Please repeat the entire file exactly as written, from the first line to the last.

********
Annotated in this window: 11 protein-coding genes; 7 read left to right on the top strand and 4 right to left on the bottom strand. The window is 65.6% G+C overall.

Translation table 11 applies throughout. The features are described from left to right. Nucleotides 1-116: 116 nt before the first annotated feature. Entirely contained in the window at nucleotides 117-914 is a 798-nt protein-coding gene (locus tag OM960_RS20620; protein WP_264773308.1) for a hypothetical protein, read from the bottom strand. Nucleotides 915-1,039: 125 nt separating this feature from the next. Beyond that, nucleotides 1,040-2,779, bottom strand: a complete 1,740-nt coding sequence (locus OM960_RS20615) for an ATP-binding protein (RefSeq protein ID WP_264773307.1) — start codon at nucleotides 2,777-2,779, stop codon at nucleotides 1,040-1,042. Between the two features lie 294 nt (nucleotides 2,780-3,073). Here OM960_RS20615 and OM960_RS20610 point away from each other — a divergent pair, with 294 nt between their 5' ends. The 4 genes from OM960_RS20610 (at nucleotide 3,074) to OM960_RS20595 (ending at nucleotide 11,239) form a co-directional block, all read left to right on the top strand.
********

Annotated in this window: 11 protein-coding genes; 7 read left to right on the top strand and 4 right to left on the bottom strand. The window is 65.6% G+C overall.

Translation table 11 applies throughout. The features are described from left to right. Nucleotides 1-116: 116 nt before the first annotated feature. Entirely contained in the window at nucleotides 117-914 is a 798-nt protein-coding gene (locus tag OM960_RS20620; protein WP_264773308.1) for a hypothetical protein, read from the bottom strand. Nucleotides 915-1,039: 125 nt separating this feature from the next. Beyond that, nucleotides 1,040-2,779, bottom strand: a complete 1,740-nt coding sequence (locus OM960_RS20615) for an ATP-binding protein (RefSeq protein ID WP_264773307.1) — start codon at nucleotides 2,777-2,779, stop codon at nucleotides 1,040-1,042. Between the two features lie 294 nt (nucleotides 2,780-3,073). Here OM960_RS20615 and OM960_RS20610 point away from each other — a divergent pair, with 294 nt between their 5' ends. The 4 genes from OM960_RS20610 (at nucleotide 3,074) to OM960_RS20595 (ending at nucleotide 11,239) form a co-directional block, all read left to right on the top strand.